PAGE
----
If a farmer understands and expects that there will be fluctuations in the price of the harvest during the crop harvesting season, he can choose to protect himself from that risk by entering into a futures contract and hedging his position in the market.

If he expected the prices to fall during crop harvesting, he could enter into a futures contract for a stated higher price according to the price decline he expects. On the set date, if the prices fall as he had anticipated, he will book profits in the future market due to the earlier set price, and he will be saved from suffering losses. If the prices do not decline but rather rise in the future market, he will suffer a loss. However, he can compensate for the loss by selling his harvest in the actual market at a higher price and regulating his losses.

Sugar Cocoa Coffee FCOJ Commodities Contracts

Soft commodity futures can be invested in through commodity funds in the form of commodity mutual funds or commodity exchange-traded funds (ETFs). It is essential to understand the commodity profile and how day trading in commodities is conducted before entering into contracts.

Since there is no exact classification of what comes under soft commodities, many alternatives have appeared within agricultural products and livestock. However, various exchanges consider certain fixed soft commodities that trade on their exchange. For example, only coffee, sugar, cotton, and cocoa futures are listed on the CME group, while the ICE futures U.S. also considers orange juice with more grains and other agricultural products on their exchange.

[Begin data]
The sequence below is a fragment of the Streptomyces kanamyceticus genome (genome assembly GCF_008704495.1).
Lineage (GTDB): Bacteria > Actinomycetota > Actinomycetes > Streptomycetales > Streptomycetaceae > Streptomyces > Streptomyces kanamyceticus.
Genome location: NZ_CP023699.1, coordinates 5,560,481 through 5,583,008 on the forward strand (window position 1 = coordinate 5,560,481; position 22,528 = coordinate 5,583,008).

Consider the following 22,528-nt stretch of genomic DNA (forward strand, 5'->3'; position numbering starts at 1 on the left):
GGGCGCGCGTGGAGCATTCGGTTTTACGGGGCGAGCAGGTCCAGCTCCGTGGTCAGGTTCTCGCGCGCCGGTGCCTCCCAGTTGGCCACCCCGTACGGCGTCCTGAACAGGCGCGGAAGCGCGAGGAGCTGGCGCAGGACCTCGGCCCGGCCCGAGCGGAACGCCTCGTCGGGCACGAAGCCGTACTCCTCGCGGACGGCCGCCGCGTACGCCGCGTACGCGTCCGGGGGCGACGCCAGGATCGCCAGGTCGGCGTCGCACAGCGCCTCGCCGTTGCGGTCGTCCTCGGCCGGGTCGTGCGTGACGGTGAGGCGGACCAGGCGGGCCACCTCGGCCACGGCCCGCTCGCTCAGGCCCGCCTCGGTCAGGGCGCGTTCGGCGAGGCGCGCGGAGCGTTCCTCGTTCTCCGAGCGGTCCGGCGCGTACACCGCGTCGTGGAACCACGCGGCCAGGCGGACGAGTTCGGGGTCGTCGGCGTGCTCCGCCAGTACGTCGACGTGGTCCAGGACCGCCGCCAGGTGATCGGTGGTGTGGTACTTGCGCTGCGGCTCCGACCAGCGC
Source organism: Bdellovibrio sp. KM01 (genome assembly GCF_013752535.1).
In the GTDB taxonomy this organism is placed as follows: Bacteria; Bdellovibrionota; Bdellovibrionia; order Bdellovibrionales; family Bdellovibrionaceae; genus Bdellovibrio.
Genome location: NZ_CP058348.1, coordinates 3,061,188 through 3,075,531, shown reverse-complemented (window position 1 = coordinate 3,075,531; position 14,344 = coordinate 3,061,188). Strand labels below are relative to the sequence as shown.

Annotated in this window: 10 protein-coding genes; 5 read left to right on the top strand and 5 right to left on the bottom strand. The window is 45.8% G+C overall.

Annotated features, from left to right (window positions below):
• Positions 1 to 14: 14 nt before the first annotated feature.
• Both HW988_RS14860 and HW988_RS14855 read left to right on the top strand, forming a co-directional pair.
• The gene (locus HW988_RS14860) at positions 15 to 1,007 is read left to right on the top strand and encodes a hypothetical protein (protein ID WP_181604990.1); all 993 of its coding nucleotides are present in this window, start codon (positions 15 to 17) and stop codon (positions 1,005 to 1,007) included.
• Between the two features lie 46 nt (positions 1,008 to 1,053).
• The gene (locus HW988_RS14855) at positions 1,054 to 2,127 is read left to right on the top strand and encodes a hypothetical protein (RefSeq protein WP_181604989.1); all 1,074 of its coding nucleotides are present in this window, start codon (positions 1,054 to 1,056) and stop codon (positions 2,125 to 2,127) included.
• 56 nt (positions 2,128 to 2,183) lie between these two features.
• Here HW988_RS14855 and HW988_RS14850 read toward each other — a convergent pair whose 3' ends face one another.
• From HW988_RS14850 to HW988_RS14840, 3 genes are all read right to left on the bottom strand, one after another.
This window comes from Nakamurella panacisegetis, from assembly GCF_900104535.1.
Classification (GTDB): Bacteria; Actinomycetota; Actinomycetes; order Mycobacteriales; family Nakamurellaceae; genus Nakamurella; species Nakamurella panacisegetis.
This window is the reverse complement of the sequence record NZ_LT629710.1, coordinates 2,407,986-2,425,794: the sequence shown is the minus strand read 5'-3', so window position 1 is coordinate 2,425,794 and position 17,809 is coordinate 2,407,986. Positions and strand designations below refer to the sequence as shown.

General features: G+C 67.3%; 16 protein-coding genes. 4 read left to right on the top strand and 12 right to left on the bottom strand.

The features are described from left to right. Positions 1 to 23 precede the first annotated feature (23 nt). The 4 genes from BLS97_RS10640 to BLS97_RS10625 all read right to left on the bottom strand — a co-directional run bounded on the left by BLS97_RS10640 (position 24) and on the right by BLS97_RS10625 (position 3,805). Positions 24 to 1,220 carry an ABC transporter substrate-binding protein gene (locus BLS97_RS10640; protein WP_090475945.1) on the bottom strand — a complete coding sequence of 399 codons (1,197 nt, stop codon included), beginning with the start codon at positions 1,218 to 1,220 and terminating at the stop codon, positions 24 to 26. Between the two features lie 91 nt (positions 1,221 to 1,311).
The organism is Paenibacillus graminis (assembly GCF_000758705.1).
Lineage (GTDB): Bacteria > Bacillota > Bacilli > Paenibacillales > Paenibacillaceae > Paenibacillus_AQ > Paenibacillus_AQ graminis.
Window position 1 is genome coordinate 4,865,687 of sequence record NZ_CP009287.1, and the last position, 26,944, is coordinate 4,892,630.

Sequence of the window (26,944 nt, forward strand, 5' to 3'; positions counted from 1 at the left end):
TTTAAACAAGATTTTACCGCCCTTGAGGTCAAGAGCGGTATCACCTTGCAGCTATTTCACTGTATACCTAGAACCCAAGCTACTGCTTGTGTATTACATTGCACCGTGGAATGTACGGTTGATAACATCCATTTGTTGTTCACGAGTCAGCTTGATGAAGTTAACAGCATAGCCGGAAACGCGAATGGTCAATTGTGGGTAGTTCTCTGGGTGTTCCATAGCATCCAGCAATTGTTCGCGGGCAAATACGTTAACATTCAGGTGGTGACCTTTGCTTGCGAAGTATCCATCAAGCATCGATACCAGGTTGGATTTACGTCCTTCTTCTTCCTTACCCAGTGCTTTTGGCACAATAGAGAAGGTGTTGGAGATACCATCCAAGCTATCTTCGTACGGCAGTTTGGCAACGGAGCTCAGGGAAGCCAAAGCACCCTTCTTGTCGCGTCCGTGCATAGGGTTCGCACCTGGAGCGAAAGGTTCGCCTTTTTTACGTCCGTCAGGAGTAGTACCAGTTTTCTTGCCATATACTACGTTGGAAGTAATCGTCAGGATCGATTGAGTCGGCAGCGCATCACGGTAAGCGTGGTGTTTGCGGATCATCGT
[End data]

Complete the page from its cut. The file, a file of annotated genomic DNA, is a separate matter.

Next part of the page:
Coffee, cocoa, sugar, cotton, and orange juice are a few popular soft commodity contracts. Coffee involves creating long-term price cycles due to the five year duration required to cultivate it. Weather changes in Brazil impact coffee futures worldwide as Brazil is the largest producer of coffee in the world. The FCOJ Futures, ie. The frozen concentrated orange juice futures play an essential role in the soft futures commodity markets as they are widely consumed and have regular price movement.


At a global level, the world prices of soft commodities depend on the market’s emotions, climate changes, speculations, and demand and supply. This makes it important to enter into a commodity future contract after thoroughly understanding the underlying commodity and analyzing it’s historical trends. The good part is that it allows companies and producers to make better plans about their commodities and gives them the option to manage the risk associated with their produce. Hence there are many players in the commodity market with huge volumes constantly traded.

In fact, in 2021, soft commodity prices are reaching multi-year highs in their prices due to low production on a global scale. This occurred due to slow exports, cold frost, and supply shortages due to other bad weather. However, the prices are expected to collapse once the conditions are better as the market uncertainty is relatively high in this market.